A visit to the Chan Meditation Center in New York

Tynette Deveaux, editor of Buddhadharma, profiles the Chan Meditation Center in Queens, NY, founded by Chan Master Sheng Yen.

Tynette Deveaux
6 April 2011
Left to Right: Chang Hwa Fashi, Tynette Deveaux, Guo Xing Fashi, Narayan, Ernest Heau

On Sunday I had the pleasure of visiting the Chan Meditation Center, founded 30 years ago by Chan Master Sheng Yen, in Queens, NY.

I accompanied Narayan Liebenson Grady, a guiding teacher at the Cambridge Insight Meditation Center. We met with the center director, Chang Hwa Fashi, and the abbot, Guo Xing Fashi, as well as Ernest Heau, who edits Master Sheng Yen’s teachings in English, many of which we have published in Buddhadharma.

The Chan Meditation Center has seven Buddhist nuns in residence. Master Sheng Yen’s larger center, Dharma Drum Retreat Center, in Pine Brush, NY, is the residence for monks. His main center in Taiwan is Dharma Drum Mountain.

In 2009, following the death of Master Sheng Yen, Buddhadharama published a tribute to his life and teachings, which you can read here.

In the Summer 2011 issue of Buddhadharma, we featured a translation of one of Master Sheng Yen’s teachings. Here is a short excerpt:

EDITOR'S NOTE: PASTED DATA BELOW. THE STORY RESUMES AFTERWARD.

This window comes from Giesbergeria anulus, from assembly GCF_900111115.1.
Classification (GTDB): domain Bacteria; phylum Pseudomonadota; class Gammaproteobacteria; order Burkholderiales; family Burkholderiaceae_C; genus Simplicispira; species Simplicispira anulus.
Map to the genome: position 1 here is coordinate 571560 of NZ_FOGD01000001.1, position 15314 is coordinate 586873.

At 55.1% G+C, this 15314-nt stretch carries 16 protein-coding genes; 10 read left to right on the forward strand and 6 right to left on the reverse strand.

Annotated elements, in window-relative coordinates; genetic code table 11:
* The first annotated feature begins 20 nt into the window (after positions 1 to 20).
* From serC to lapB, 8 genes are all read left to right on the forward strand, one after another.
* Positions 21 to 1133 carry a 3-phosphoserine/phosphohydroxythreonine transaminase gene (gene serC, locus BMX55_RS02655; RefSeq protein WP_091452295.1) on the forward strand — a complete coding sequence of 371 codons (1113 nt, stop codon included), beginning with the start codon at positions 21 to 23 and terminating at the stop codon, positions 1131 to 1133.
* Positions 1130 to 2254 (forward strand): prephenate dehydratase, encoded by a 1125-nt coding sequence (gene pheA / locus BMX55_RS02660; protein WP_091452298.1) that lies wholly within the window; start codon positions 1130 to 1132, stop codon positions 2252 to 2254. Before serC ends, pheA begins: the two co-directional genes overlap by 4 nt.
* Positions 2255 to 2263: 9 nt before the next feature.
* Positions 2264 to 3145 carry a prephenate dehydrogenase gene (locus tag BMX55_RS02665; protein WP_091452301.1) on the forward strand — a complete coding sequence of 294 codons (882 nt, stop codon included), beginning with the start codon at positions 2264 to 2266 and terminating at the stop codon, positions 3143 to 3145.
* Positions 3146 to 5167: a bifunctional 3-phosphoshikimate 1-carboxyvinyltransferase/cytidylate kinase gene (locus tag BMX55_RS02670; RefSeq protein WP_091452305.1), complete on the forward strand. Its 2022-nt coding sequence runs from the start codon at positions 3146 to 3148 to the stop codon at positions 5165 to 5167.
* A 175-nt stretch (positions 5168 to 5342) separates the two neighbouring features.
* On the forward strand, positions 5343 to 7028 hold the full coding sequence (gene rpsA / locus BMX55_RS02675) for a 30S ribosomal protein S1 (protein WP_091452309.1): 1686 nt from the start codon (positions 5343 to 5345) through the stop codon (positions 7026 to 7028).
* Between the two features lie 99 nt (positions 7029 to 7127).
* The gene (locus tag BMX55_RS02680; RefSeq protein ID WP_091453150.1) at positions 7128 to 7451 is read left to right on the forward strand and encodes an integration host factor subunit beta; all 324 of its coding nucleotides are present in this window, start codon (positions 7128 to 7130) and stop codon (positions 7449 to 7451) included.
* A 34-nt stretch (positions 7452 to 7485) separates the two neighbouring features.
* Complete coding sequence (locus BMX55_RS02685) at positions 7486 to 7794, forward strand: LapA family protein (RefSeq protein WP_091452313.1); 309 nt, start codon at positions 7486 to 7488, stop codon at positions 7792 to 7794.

After practicing buddhadharma for a while and listening to lectures about liberation and freedom, some people feel very frustrated if they have not gained realization. They forget that it takes a very long time to evolve from being an ordinary person to being a buddha.

Some people like to talk about the deepest dharma—the dharma of the buddhas and bodhisattvas—but not so much about dharma for ordinary people. When the teaching is pitched too high, it can discourage people because it can be too difficult to accomplish. In this situation, the more people study buddhadharma, the more frustrated they can become. But if we realistically apply standards appropriate to ordinary human beings, if we use dharma as our guide and strive to accomplish what ordinary humans can, this wisdom can lead us to the other shore.

Since there are different levels of freedom and different levels of liberation, most people cannot expect to be liberated from everything all at once. This must be achieved gradually.
Tynette Deveaux

Tynette Deveaux

Tynette Deveaux is the former editor of Buddhadharma.